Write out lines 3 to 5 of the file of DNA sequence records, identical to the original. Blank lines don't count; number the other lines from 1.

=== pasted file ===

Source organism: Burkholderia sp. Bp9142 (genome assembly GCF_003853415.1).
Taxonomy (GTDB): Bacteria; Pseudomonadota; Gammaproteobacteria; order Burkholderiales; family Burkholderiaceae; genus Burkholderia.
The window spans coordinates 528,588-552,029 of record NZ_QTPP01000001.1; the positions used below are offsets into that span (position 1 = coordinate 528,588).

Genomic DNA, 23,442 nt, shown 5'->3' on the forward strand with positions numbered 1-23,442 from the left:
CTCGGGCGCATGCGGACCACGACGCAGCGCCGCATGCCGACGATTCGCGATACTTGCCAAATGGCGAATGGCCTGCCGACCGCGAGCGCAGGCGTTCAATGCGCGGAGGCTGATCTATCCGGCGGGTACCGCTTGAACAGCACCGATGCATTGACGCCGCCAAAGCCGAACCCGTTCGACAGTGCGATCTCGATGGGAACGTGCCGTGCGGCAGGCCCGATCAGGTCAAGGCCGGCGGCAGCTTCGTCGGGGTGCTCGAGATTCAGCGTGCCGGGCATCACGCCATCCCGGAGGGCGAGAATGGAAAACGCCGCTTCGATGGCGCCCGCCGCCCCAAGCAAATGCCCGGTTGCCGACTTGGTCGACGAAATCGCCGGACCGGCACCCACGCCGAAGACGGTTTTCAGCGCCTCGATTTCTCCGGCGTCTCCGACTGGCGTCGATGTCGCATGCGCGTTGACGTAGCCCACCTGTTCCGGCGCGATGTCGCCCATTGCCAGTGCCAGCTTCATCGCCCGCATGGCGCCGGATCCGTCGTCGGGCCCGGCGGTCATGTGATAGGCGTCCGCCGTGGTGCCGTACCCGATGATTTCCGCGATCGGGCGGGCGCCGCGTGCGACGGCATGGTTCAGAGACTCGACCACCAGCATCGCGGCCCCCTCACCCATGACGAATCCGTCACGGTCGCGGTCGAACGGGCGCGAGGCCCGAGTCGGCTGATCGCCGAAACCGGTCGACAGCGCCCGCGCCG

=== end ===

The window spans coordinates 528,588-552,029 of record NZ_QTPP01000001.1; the positions used below are offsets into that span (position 1 = coordinate 528,588).

Genomic DNA, 23,442 nt, shown 5'->3' on the forward strand with positions numbered 1-23,442 from the left:
CTCGGGCGCATGCGGACCACGACGCAGCGCCGCATGCCGACGATTCGCGATACTTGCCAAATGGCGAATGGCCTGCCGACCGCGAGCGCAGGCGTTCAATGCGCGGAGGCTGATCTATCCGGCGGGTACCGCTTGAACAGCACCGATGCATTGACGCCGCCAAAGCCGAACCCGTTCGACAGTGCGATCTCGATGGGAACGTGCCGTGCGGCAGGCCCGATCAGGTCAAGGCCGGCGGCAGCTTCGTCGGGGTGCTCGAGATTCAGCGTGCCGGGCATCACGCCATCCCGGAGGGCGAGAATGGAAAACGCCGCTTCGATGGCGCCCGCCGCCCCAAGCAAATGCCCGGTTGCCGACTTGGTCGACGAAATCGCCGGACCGGCACCCACGCCGAAGACGGTTTTCAGCGCCTCGATTTCTCCGGCGTCTCCGACTGGCGTCGATGTCGCATGCGCGTTGACGTAGCCCACCTGTTCCGGCGCGATGTCGCCCATTGCCAGTGCCAGCTTCATCGCCCGCATGGCGCCGGATCCGTCGTCGGGCCCGGCGGTCATGTGATAGGCGTCCGCCGTGGTGCCGTACCCGATGATTTCCGCGATCGGGCGGGCGCCGCGTGCGACGGCATGGTTCAGAGACTCGACCACCAGCATCGCGGCCCCCTCACCCATGACGAATCCGTCACGGTCGCGGTCGAACGGGCGCGAGGCCCGAGTCGGCTGATCGCCGAAACCGGTCGACAGCGCCCGCGCCG